'Good habits' led to this Royal's strong May

June 4th, 2023

This story was excerpted from Anne Rogers’ Royals Beat newsletter. To read the full newsletter, click here. And subscribe to get it regularly in your inbox.

KANSAS CITY -- spent most of April working through an offensive slump, making tweaks to his approach and swing in attempts to start feeling good at the plate again. By the end of the month, he was starting to see some results.

When the calendar flipped to May, the Royals' second baseman seemed to flip, too.

“I remember, on May 1, being like, ‘OK, new month,’” Massey said. “It was just talked about a lot as far as a fresh start for the team, individuals. And coming to the ballpark the day after that May 1 off-day, it was like, ‘OK, this is a great day to start fresh. What can I do?’”

Massey slashed just .176/.182/.189 with 29 strikeouts and one walk in April. In May, he slashed .319/.412/.528 with 21 strikeouts and nine walks. Now in the beginning of June, he’s hoping to continue the momentum he built from last month.

The biggest difference between the first and second months of the season? Massey got back to his routines and what he calls his “good habits.” After making his first Opening Day roster, the 25-year-old felt like his job sped up on him in April, both the game and everything else that comes with being a big leaguer.

On top of that, he was searching for answers at the plate, and the pressure to perform got to him. He found himself hanging onto the results from the previous day rather than letting go and focusing on the next game.

“If you hang on, it exploits you,” Massey said. “If you can’t let it go, you’re going to hang onto it much longer in the big leagues because it’s harder to get out of it. I couldn’t let it go in April, and that’s where I spiraled. I couldn’t get rid of it. But it was good for me to go through it and develop that skill set of how to go through it.”

It led to some tough conversations in the batting cages between Massey, his teammates and hitting coach Alec Zumwalt. The message: Trust in the preparation.

“We had to really dive into what was really happening vs. what he felt was happening,” Zumwalt said. “It was just the relentless pursuit of, ‘Every day, I’m going to show up no matter what happened yesterday, positive or negative, and just sell out to the process.’ Good hitters aren’t afraid of failure. They trust the process and their preparation. There’s already enough pressure.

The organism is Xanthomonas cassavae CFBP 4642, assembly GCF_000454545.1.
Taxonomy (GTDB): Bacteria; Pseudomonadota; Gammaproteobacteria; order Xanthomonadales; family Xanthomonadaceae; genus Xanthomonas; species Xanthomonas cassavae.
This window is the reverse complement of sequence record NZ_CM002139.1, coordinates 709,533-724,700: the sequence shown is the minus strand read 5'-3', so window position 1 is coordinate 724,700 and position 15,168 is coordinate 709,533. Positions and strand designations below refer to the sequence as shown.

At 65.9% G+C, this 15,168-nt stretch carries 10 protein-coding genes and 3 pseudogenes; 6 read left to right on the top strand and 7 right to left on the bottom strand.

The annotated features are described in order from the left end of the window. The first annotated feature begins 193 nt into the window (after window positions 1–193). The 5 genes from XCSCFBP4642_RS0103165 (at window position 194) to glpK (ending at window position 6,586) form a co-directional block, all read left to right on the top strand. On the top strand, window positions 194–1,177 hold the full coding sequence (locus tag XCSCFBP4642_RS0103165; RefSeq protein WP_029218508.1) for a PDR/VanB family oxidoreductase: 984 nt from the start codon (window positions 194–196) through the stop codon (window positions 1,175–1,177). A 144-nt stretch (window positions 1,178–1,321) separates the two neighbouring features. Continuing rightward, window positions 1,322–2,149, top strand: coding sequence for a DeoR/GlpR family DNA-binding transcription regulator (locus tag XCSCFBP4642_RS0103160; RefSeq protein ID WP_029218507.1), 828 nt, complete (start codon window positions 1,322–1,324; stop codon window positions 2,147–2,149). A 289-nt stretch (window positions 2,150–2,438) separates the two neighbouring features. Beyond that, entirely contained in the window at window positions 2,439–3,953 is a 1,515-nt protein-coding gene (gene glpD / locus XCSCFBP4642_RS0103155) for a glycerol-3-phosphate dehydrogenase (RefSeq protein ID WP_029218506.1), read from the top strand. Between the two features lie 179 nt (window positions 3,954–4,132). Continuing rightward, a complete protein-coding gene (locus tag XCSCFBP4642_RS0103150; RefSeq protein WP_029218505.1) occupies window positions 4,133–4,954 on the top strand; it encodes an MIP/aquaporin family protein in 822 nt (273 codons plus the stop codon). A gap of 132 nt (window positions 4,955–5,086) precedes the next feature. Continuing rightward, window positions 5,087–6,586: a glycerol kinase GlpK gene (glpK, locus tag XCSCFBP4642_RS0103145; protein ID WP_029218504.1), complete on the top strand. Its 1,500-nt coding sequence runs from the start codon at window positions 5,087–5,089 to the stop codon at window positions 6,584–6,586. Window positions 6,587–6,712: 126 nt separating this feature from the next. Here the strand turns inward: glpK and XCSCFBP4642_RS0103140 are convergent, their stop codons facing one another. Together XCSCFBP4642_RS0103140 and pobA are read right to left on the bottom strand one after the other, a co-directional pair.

“Truthfully, I think that’s what got in the way of Massey, was his self-imposed pressure. And where he’s gotten better -- he’s back to being himself -- is he’s been able to take that pressure and allow it to actually help.”

Massey had to learn, and is still learning, how to shift his focus from the results to his preparation again. He got back to doing yoga on the field before his pregame work most afternoons, part of a routine he learned from Double-A coach Christian Colónin 2021. Massey got back to his regular prep work in the cage, too.

And he stopped chasing results. So that’s when the results followed.

“I used to think that the failure and regret of the game was the thing to focus on: I didn’t hit this, or we lost this many games,” Massey said. “But the question you have to ask yourself is, ‘Could you have done more? Would you have done something different throughout the day?’ If the answer is no, you can sleep easy. Because what else can you do? 

“That’s what I’ve learned from watching Sal [Perez] and some of the older guys in here. Their ability to put in the work, do stuff the right way, but when something doesn’t go right, it might piss them off in the moment, but they don’t take it home. It doesn’t bother them because they’ve done all they can. It’s like a secret ingredient as far as being able to handle everything and be consistent.”